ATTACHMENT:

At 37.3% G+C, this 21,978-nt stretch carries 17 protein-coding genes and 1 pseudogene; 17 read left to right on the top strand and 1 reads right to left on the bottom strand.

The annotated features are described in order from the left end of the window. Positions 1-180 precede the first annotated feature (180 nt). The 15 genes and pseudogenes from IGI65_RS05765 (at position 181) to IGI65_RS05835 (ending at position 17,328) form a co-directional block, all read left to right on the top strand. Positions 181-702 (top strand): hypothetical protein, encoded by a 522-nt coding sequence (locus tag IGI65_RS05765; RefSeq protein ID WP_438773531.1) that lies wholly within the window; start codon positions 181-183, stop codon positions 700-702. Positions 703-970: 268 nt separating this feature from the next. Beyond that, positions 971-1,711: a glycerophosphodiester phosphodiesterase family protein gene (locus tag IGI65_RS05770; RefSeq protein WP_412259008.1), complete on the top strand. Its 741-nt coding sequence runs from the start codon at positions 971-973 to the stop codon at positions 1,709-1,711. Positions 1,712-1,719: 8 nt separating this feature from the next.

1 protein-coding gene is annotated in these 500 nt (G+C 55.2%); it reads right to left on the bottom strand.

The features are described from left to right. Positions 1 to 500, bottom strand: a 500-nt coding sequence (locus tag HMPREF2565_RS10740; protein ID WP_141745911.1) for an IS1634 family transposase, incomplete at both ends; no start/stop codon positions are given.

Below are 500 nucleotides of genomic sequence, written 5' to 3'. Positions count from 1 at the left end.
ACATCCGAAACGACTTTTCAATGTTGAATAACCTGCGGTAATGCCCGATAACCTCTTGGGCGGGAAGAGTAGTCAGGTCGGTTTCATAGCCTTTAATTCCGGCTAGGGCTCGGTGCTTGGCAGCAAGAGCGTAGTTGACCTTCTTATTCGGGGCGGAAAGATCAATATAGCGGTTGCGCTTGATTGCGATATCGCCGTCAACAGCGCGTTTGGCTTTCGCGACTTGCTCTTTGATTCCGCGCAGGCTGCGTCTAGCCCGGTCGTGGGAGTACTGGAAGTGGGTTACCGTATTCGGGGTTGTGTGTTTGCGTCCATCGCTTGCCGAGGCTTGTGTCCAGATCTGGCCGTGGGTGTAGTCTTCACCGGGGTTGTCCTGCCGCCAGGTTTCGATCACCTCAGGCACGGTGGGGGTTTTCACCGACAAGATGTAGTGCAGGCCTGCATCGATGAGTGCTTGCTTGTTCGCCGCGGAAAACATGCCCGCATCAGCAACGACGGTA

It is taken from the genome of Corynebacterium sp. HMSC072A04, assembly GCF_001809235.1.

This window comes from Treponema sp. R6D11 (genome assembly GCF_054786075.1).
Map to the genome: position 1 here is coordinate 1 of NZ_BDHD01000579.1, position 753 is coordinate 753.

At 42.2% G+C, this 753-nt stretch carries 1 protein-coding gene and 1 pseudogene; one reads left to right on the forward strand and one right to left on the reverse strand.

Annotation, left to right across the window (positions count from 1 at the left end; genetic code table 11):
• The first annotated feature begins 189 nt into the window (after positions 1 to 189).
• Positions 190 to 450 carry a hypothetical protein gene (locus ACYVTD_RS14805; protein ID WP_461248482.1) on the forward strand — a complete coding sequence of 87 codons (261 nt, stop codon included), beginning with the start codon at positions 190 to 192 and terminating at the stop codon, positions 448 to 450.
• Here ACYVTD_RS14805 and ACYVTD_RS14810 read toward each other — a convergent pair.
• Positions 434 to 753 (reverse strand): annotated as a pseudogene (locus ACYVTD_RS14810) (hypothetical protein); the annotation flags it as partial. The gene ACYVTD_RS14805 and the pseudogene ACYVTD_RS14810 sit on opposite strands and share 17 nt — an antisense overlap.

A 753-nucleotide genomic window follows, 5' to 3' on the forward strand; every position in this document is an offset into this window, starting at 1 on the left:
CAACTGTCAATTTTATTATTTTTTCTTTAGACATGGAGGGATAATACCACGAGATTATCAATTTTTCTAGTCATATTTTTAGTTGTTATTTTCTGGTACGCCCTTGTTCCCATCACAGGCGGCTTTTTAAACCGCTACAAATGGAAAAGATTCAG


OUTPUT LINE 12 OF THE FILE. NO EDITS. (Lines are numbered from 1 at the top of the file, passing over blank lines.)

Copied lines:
• The first annotated feature begins 189 nt into the window (after positions 1 to 189).